Saturday, December 27, 2003

Much More Idiocy

Jonah Goldberg with the easiest prediction for 2004.

"More dumb things will be said by more educated people about the trial of Saddam Hussein than all dumb things about all other major subjects combined. "

Our New Religion II

Occasional posts on the parallels between our secular liberal pieties and the doctrines of Christianity and Judaism.

Over the holiday I had time to read Lord Kenneth Clark's "Civilisation" - the book of the TV series which was all the rage in the early 70s. I doubt if the BBC would now commission a series under that name which is wholly focused upon Western Europe. A good read, though any catalogue of culture over three millennia will inevitable miss out personal favourites - where Hildegarde of Bingen and her glorious erotic imagery ? Where Perotin ?

His chapters 'The Smile Of Reason' and 'The Worship Of Nature' examine rationalists like Voltaire and the decline in religious faith among the eighteenth-century intellectual elite. It is of course exactly at this time that Rousseau's ideas became influential.

"Rousseau first argued that civilization had corrupted human beings in his essay, Discourse on the Moral Effects of the Arts and Sciences in 1750. This corruption was largely a moral corruption - everything that civilized people have regarded as 'progress' - urbanization, technology, science, and so on, has resulted in the moral degradation of humanity. For Rousseau, the natural moral state of human beings is to be compassionate; civilization has made us cruel, selfish, and bloodthirsty".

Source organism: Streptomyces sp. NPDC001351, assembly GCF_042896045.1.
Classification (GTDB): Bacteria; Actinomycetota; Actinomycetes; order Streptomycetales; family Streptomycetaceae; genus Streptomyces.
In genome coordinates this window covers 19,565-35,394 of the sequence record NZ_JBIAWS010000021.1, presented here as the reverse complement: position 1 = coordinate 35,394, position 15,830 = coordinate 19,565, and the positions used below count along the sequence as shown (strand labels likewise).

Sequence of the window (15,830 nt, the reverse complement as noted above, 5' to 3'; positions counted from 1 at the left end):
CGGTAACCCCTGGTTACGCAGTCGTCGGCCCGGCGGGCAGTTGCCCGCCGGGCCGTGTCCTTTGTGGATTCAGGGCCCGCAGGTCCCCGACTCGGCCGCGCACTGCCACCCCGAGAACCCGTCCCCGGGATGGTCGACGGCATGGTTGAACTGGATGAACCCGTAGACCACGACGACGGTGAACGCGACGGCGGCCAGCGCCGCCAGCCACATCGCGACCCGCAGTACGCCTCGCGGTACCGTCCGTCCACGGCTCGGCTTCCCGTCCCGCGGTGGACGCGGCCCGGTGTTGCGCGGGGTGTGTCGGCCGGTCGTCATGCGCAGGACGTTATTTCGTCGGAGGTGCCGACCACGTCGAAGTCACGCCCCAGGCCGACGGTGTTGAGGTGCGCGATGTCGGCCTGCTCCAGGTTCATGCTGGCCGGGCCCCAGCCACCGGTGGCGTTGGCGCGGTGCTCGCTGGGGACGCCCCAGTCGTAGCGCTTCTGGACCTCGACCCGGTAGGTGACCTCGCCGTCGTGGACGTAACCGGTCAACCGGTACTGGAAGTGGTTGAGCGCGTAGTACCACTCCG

Here we can see again fallen man, who has eaten of the tree of knowledge and lost his primeval, compassionate Eden.

Not everyone was so keen on the noble savage myth. Clark quotes a letter from de
Sade to Rousseau (I paraphrase) "Nature averse to crime ? On the contrary, she yearns for it and lusts for it". And Voltaire famously wrote to him "Never was such a cleverness used in the design of making us all stupid. One longs, in reading your book, to walk on all fours."

But Rousseau is the spiritual begetter of our new enviro-religion. He also had a pernicious influence on education which is alive and well today, thanks to his novel Emile. "Both European and American educational ideas were greatly influenced by this work; the American public school system, established in the first part of the nineteenth century, drew heavily from Rousseau's educational ideas." As Melanie Phillips has pointed out, the great educator had five bastard children, all of whom he put in an orphanage as soon as they were weaned. But hey, whoever said that the personal was political ?